amp = output_amps.sel(direction="+", f=freq0, mode_index=mode_index_out)
return jnp.sum(jnp.abs(amp) ** 2)

penalty_strength = 0.0

def binary_penalty(eps_boxes, penalty_strength=0.0):
"""Applies penalty of penalty_strength directly between 1 and eps_max and 0 at the boundaries."""

delta_eps = eps_max - 1
eps_average = jnp.mean(eps_boxes)
above_vacuum = eps_average - 1
below_epsmax = eps_max - eps_average
return penalty_strength * above_vacuum * below_epsmax / delta_eps



Define Objective Function#

Finally, we need to define the objective function that we want to maximize as a function of our input parameters (permittivity of each box) that returns the conversion power. This is the function we will differentiate later.

[9]:

def J(eps_boxes, step_num: int = None, verbose: bool = False) -> float:
sim = make_sim(eps_boxes)
if step_num:
power = measure_power(sim_data)
penalty = binary_penalty(eps_boxes)
return power - penalty



Inverse Design#

Now we are ready to perform the optimization.

We use the jax.value_and_grad function to get the gradient of J with respect to the permittivity of each Box, while also returning the converted power associated with the current iteration, so we can record this value for later.

Let’s try running this function once to make sure it works.

[10]:

dJ_fn = value_and_grad(J)


[11]:

val, grad = dJ_fn(eps_boxes, verbose=True)


[19:17:00] Created task 'inv_des_fwd' with task_id 'fdve-fe76d65c-27b5-47bd-a780-80f8e559ab43v1'.     webapi.py:139

[19:17:06] status = queued                                                                            webapi.py:269

[19:17:12] status = preprocess                                                                        webapi.py:263

[19:17:16] Maximum FlexCredit cost: 0.025. Use 'web.real_cost(task_id)' to get the billed FlexCredit cost webapi.py:286
after a simulation run.

           starting up solver                                                                         webapi.py:290

           running solver                                                                             webapi.py:300

[19:17:27] early shutoff detected, exiting.                                                           webapi.py:313

           status = postprocess                                                                       webapi.py:330

[19:17:32] status = success                                                                           webapi.py:337

[19:17:34] loading SimulationData from simulation_data.hdf5                                           webapi.py:512

[19:17:36] Created task 'inv_des_adj' with task_id 'fdve-0bced1b7-2a7b-4a50-a26e-d212cd924949v1'.     webapi.py:139

[19:17:41] status = queued                                                                            webapi.py:269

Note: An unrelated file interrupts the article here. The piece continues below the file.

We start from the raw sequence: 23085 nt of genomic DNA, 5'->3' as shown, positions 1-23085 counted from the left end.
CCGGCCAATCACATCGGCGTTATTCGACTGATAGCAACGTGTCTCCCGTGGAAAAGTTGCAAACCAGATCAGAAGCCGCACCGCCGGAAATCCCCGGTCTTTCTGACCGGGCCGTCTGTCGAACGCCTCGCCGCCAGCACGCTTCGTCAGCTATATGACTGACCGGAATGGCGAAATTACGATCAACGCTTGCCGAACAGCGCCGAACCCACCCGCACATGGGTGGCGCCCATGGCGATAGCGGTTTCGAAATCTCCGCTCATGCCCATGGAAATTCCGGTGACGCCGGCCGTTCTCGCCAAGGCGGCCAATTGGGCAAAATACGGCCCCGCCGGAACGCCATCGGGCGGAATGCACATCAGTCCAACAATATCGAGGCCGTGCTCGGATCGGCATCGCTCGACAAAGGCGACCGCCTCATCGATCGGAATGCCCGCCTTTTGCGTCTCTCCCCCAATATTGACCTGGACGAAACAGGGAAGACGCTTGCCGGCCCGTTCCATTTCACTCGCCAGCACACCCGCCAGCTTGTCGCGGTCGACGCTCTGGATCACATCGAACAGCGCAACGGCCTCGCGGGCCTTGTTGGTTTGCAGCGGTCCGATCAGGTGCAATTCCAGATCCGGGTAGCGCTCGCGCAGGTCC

[19:17:47] status = preprocess                                                                        webapi.py:263

[19:17:50] Maximum FlexCredit cost: 0.025. Use 'web.real_cost(task_id)' to get the billed FlexCredit cost webapi.py:286
after a simulation run.

           starting up solver                                                                         webapi.py:290

           running solver                                                                             webapi.py:300

[19:18:02] early shutoff detected, exiting.                                                           webapi.py:313

[19:18:03] status = postprocess                                                                       webapi.py:330

[19:18:07] status = success                                                                           webapi.py:337

[19:18:20] loading SimulationData from simulation_data.hdf5                                           webapi.py:512

(8880,)


Optimization#

We will use “Adam” optimization strategy to perform sequential updates of each of the permittivity values in the JaxCustomMedium.

We will run 10 steps and measure both the permittivities and powers at each iteration.

We capture this process in an optimize function, which accepts various parameters that we can tweak.

[12]:

permittivities = np.array(eps_boxes)

Js = []
perms = [permittivities]

def optimize(
permittivities,
step_size=0.2,
num_steps=8,
eps_max=eps_max,
beta1=0.9,
beta2=0.999,
epsilon=1e-8,
):

mt = np.zeros_like(permittivities)
vt = np.zeros_like(permittivities)

for i in range(num_steps):

t = i + 1
print(f"step = {t}")

mt = beta1 * mt + (1 - beta1) * gradient
vt = beta2 * vt + (1 - beta2) * gradient**2

mt_hat = mt / (1 - beta1**t)
vt_hat = vt / (1 - beta2**t)

update = step_size * (mt_hat / np.sqrt(vt_hat) + epsilon)

Js.append(power)
print(f"\tJ = {power:.4e}")

permittivities += update
permittivities[permittivities > eps_max] = eps_max
permittivities[permittivities < 1.0] = 1.0
perms.append(permittivities.copy())
return permittivities



Let’s run the optimize function.

[13]:

perms_after = optimize(permittivities)


step = 1
J = 1.4101e-03
step = 2
J = 4.0157e-01
step = 3
J = 6.8136e-01
step = 4
J = 8.7323e-01
step = 5
J = 8.8047e-01
step = 6
J = 9.0341e-01
step = 7
J = 9.2532e-01
step = 8
J = 9.4023e-01


and then record the final power value (including the last iteration’s parameter updates).

[14]:

power = J(perms_after)
Js.append(power)



Results#

First, we plot the objective function (power converted to 1st order mode) as a function of step and notice that it converges nicely!

The final device converts about 90% of the input power to the 1st mode, up from < 1% when we started, with room for improvement if we run with more steps.

[15]:

plt.plot(Js)
plt.xlabel("iterations")
plt.ylabel("objective function")
plt.show()


[16]:

print(f"Initial power conversion = {Js[0]*100:.2f} %")
print(f"Final power conversion = {Js[-1]*100:.2f} %")


Initial power conversion = 0.14 %
Final power conversion = 95.53 %


We then will visualize the final structure, so we convert it to a regular Simulation using the final permittivity values and plot it.

[17]:

sim_final = make_sim(perms_after)


[18]:

sim_final = sim_final.to_simulation()[0]
sim_final.plot_eps(z=0)
plt.show()



Finally, we want to inspect the fields, so we add a field monitor to the Simulation and perform one more run to record the field values for plotting.

[19]:

field_mnt = td.FieldMonitor(
size=(td.inf, td.inf, 0),
freqs=[freq0],
name="field_mnt",
)

sim_final = sim_final.copy(update=dict(monitors=(field_mnt,)))


[20]:

sim_data_final = web.run(sim_final, task_name="inv_des_final")



We notice that the behavior is as expected and the device performs exactly how we intended!

[21]:

f, (ax1, ax2) = plt.subplots(2, 1, figsize=(15, 6))
ax1 = sim_data_final.plot_field("field_mnt", "Ez", z=0, ax=ax1)
ax2 = sim_data_final.plot_field("field_mnt", "E", "abs^2", z=0, ax=ax2)